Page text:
Even the quietest cows can be anxious and aggressive after calving with attacks from freshly calved cows one of the greatest risks on livestock farms. Calving is one of, if not, the most stressful periods on dairy and suckler farms.
It is also one of the highest risk tasks, with a cow’s behaviour potentially changing from quiet to aggressive without any warning.
This is not surprising given that a cow’s natural instinct is to protect her young and this includes any changes to normal management such as tagging calves.
While the practice itself is relatively straightforward, it has the potential to be far from straightforward if the recommended procedures are not followed.
Restrain the cow
Firstly, a calf should never be tagged until the cow is moved into a separate area or restrained in a head gate, no matter how quiet you think the cow is.
A calf bellowing after tagging can be enough to startle the cow.
A facility should also be available if required to restrain the calf to prevent injury when trying to hold calves.
Tagging calves as soon as possible after birth will also help while it is also advisable to get a quick response from the Bovine Viral Diarrhoea tissue tag.
On applying the tag, the advice is similar irrespective of tag type. The tag should be applied in a clean environment. Once the calf is restrained, apply the tag approximately midway in height of the calf’s ear (between the cartilage) and about midway to two-thirds in from the tip of the ear. The female or button part of the tag should always be placed on the inner side of the ear.
Calves must be tagged with a tag in each ear within 20 days of birth or before they leave the holding, if this occurs before day 20. Birth registration must take place within seven days of tagging and at the latest before calves reach 27 days of age.
Registration can take place via the identically numbered paper application form, Agfood.ie or other approved online software programs or through the ICBF registration booklet. Following this, record births in your herd register or, if you are using an online herdbook, this will suffice.
The dairy industry is experiencing rapid expansion, both in existing herds and new entrants.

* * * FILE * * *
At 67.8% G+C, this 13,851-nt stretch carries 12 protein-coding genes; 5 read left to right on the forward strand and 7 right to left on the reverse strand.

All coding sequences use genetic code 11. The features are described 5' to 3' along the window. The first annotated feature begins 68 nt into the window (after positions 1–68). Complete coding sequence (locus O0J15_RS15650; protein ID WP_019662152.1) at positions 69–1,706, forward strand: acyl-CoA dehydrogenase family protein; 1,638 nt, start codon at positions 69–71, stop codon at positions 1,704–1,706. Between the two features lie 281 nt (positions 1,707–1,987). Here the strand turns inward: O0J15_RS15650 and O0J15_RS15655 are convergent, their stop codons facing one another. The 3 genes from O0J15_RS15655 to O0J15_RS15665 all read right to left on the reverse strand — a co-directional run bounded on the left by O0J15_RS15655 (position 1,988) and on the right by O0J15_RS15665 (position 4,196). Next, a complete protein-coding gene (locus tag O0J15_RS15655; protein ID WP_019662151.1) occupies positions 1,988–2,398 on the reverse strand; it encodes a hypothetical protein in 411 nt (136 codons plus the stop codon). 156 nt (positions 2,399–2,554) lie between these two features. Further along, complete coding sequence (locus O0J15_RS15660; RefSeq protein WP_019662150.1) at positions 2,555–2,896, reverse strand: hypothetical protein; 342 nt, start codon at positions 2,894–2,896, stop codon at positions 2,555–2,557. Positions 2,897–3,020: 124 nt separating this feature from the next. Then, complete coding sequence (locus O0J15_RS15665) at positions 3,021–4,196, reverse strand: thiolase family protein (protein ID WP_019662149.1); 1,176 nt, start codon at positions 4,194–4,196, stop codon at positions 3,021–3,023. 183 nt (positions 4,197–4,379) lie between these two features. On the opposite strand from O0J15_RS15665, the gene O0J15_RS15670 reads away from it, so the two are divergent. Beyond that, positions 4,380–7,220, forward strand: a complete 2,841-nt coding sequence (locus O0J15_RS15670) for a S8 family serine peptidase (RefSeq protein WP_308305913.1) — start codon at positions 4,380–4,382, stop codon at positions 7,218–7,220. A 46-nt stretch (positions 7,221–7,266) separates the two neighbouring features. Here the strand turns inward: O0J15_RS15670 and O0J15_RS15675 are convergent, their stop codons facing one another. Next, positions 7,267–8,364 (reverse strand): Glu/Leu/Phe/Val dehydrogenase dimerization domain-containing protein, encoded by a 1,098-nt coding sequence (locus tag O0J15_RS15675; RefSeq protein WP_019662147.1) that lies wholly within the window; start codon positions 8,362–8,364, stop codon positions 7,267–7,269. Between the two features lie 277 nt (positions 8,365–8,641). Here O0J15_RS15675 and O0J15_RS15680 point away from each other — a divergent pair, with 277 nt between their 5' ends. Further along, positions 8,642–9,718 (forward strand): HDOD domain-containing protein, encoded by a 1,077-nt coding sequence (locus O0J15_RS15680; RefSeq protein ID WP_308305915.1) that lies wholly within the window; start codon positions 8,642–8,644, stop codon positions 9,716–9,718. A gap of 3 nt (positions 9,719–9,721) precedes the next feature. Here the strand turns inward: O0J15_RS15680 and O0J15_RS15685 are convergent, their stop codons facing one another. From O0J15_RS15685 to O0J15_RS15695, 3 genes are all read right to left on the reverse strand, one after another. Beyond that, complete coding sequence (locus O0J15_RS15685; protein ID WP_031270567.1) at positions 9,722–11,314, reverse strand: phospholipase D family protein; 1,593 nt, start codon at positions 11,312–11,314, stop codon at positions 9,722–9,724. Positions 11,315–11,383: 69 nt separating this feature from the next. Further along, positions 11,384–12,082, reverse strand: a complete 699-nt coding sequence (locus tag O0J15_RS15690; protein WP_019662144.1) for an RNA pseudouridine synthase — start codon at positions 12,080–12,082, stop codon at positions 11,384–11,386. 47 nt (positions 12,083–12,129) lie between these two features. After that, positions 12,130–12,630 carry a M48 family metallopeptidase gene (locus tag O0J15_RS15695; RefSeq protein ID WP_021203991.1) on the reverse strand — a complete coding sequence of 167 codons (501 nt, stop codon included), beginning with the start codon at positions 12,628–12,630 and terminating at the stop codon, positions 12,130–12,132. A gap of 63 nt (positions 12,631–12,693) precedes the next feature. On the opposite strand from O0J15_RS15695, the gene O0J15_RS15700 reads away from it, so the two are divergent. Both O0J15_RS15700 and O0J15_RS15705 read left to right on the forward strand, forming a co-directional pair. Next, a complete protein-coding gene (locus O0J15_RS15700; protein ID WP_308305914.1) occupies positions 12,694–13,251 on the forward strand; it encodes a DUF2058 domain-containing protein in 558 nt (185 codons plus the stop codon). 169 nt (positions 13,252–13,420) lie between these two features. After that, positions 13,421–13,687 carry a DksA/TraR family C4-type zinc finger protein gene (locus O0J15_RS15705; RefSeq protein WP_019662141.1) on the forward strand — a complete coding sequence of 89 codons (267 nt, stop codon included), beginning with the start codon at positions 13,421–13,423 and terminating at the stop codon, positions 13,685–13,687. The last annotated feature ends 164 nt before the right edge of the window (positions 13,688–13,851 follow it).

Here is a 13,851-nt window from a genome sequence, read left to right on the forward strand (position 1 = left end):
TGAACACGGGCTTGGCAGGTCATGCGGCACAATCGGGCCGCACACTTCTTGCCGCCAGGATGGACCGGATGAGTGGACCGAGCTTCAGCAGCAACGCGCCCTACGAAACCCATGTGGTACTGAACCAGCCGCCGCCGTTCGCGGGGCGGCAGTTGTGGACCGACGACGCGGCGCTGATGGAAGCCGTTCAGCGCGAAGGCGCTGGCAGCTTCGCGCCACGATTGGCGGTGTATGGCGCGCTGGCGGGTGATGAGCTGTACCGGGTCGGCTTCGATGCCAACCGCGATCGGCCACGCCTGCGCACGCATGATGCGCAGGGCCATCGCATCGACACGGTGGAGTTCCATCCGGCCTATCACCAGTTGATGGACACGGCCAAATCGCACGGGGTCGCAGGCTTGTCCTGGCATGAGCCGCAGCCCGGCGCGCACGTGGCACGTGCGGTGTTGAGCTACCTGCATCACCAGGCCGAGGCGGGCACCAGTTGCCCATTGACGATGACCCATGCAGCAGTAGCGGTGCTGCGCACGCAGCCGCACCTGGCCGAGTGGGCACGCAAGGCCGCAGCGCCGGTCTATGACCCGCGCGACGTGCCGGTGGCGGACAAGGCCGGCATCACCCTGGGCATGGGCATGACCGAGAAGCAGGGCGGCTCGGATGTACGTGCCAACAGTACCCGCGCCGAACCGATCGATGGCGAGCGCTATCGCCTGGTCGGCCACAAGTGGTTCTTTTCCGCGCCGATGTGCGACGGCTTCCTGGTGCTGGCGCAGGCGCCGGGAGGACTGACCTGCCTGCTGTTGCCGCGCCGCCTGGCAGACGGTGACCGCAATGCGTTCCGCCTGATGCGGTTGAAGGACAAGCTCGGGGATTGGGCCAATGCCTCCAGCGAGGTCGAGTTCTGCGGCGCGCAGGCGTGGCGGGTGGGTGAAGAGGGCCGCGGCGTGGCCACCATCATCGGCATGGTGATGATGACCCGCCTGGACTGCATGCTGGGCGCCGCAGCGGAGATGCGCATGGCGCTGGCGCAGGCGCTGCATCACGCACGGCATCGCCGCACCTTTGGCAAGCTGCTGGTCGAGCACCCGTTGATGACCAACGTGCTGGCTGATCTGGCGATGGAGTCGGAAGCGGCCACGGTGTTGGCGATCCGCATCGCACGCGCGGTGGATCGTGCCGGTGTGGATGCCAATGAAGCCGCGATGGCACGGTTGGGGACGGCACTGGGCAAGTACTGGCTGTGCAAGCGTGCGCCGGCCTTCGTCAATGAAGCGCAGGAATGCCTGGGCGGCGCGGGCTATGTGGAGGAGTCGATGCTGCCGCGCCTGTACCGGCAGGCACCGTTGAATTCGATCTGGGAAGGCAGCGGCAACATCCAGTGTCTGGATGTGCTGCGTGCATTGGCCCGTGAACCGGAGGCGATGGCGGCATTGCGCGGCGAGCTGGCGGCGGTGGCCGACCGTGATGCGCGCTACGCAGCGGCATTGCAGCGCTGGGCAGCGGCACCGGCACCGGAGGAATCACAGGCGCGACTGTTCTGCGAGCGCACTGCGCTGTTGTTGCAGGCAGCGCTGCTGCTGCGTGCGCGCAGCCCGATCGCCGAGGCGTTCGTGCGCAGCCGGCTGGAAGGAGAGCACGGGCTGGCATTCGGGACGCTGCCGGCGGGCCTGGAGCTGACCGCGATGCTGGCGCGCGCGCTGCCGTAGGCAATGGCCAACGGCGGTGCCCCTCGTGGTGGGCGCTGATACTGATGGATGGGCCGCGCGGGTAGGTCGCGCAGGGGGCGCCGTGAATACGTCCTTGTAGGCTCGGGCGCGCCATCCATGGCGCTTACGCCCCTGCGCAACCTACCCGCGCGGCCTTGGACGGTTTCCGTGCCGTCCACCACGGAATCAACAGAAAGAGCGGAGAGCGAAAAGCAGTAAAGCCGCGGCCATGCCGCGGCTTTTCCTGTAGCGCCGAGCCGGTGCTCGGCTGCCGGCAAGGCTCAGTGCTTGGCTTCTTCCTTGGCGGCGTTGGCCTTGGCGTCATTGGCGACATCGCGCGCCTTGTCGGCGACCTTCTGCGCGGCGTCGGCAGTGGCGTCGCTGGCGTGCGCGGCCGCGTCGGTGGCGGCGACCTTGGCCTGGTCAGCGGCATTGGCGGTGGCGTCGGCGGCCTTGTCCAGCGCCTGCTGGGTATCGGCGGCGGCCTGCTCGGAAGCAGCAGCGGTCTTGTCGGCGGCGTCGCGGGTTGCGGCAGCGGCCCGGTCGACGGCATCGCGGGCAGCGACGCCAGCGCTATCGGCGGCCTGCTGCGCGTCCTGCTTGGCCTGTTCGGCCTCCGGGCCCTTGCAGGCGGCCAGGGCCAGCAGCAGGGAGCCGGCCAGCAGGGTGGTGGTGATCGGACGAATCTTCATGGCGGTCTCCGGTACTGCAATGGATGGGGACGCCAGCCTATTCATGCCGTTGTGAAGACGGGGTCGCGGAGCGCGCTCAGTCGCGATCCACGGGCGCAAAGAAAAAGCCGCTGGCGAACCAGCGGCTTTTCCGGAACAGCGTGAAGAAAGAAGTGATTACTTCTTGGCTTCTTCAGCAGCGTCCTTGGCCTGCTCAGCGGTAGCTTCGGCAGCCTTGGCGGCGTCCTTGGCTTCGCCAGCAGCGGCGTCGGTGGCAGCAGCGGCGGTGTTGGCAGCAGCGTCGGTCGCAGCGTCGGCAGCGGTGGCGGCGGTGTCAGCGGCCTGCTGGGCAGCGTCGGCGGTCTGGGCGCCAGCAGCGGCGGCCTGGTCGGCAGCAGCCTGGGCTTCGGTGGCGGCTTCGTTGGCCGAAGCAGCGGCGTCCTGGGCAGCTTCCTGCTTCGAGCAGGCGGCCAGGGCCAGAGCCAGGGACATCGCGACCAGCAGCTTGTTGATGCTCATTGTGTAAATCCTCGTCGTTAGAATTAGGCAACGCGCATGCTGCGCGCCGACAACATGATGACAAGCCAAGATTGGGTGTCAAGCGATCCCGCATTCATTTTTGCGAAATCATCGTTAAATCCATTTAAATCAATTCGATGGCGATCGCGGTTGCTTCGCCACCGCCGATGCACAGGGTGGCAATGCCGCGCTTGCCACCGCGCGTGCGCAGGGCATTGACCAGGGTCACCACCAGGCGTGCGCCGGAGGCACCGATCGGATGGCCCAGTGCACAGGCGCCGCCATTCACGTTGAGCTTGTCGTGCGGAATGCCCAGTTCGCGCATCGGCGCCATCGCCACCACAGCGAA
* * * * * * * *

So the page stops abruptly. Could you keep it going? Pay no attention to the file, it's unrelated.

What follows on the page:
On many farms, expansion of facilities is focusing first on additional space for cows or upgrading of the parlour and dairy. There has also been a renewed focus in recent years on tightening the calving period to a short window that will capitalise on spring grass growth.
This is satisfying the aim of targeting low-cost production but a downside is increased pressure on labour and facilities during the calving season.
This is particularly the case in herds that have significantly expanded cow numbers but have yet to tailor calving and calf rearing facilities.
Such situations are putting farm workers under additional pressure which in turn can increase the risk of accidents taking place.
Assess and make changes now
It is important to assess existing facilities well in advance of the calving season and question if there are any alterations to existing sheds or changes that can be made to facilitate a smoother calving season.
It is also worth noting that there is greater disease pressure in expanding herds which also tallies for calves. Reviewing your health programme is also time well spent at this time of year as an outbreak of disease is the last thing that any farmer needs in an already busy calving season. Simple tasks such as installing a water heater with greater capacity or having overflow pens on hand can reap big rewards.
Care when castrating
The practice of leaving male calves entire has become much more common in recent years with weanling producers acknowledging that it will attract both prospective bull finishers as well as grass-based steer finishers.
With a lot of business carried out in autumn weanling sales and animals now settled indoors, castration will be on the agenda for farmers operating a steer system.
It is important to note that in Ireland, use of anaesthesia is required by law for surgical/burdizzo castration of cattle over six months of age. Rubber ring castration (or use of other devices restricting the flow of blood to the scrotum) without use of anaesthetic can only be performed in calves less than seven days of age.
Furthermore, where anaesthetic is required for castration, the procedure must be performed by a veterinary practitioner.
For those in a suckler-to-steer beef system, the banding method of castration at a younger age may be beneficial from a management and safety viewpoint.
However, many farmers who sell weanlings or steers tend to avoid this method of castration, as there is a perception that the visual appearance (ie lack of scrotum) may affect buyer demand.
Castration with a burdizzo is the preferred method for young calves or weanlings, with surgical castration more suitable for stronger or aged bulls.
When using the burdizzo method, each cord should be crushed twice for 10 seconds each time, taking care that this takes place one below the other.
Animals should receive clostridial disease vaccination ahead of castration to reduce the risk of tetanus while hygiene post-castration is especially important where surgical castration is being carried out. Where castrating housed weanlings, allowing them access to straw bedding will help in reducing discomfort.
With regards the procedure itself, it is important to ensure facilities are capable of restraining animals sufficiently while good help is particularly important when restraining animals to limit the risk of kicking and injury to the operator.
Source: Irish Farmers Journal